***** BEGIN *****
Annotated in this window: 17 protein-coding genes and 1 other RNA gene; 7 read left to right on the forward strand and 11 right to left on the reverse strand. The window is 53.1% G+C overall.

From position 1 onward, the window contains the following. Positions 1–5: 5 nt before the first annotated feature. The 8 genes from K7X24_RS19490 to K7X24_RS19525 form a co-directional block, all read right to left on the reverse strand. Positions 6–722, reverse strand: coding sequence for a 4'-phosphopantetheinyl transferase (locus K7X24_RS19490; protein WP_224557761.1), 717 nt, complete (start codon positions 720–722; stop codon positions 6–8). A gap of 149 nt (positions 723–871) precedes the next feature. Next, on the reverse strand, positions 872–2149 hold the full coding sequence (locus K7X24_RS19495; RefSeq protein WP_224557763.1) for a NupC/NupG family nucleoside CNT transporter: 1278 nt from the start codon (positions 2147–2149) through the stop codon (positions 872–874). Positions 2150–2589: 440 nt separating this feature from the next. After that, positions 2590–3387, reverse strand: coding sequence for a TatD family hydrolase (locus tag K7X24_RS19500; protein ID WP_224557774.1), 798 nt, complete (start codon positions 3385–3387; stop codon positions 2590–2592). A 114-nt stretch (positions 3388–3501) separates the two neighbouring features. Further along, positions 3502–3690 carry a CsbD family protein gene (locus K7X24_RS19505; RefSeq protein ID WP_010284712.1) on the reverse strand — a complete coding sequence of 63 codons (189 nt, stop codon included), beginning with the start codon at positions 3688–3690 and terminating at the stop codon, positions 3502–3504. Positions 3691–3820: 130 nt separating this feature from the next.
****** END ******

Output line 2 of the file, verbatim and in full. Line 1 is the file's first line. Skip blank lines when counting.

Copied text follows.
From position 1 onward, the window contains the following. Positions 1–5: 5 nt before the first annotated feature. The 8 genes from K7X24_RS19490 to K7X24_RS19525 form a co-directional block, all read right to left on the reverse strand. Positions 6–722, reverse strand: coding sequence for a 4'-phosphopantetheinyl transferase (locus K7X24_RS19490; protein WP_224557761.1), 717 nt, complete (start codon positions 720–722; stop codon positions 6–8). A gap of 149 nt (positions 723–871) precedes the next feature. Next, on the reverse strand, positions 872–2149 hold the full coding sequence (locus K7X24_RS19495; RefSeq protein WP_224557763.1) for a NupC/NupG family nucleoside CNT transporter: 1278 nt from the start codon (positions 2147–2149) through the stop codon (positions 872–874). Positions 2150–2589: 440 nt separating this feature from the next. After that, positions 2590–3387, reverse strand: coding sequence for a TatD family hydrolase (locus tag K7X24_RS19500; protein ID WP_224557774.1), 798 nt, complete (start codon positions 3385–3387; stop codon positions 2590–2592). A 114-nt stretch (positions 3388–3501) separates the two neighbouring features. Further along, positions 3502–3690 carry a CsbD family protein gene (locus K7X24_RS19505; RefSeq protein ID WP_010284712.1) on the reverse strand — a complete coding sequence of 63 codons (189 nt, stop codon included), beginning with the start codon at positions 3688–3690 and terminating at the stop codon, positions 3502–3504. Positions 3691–3820: 130 nt separating this feature from the next.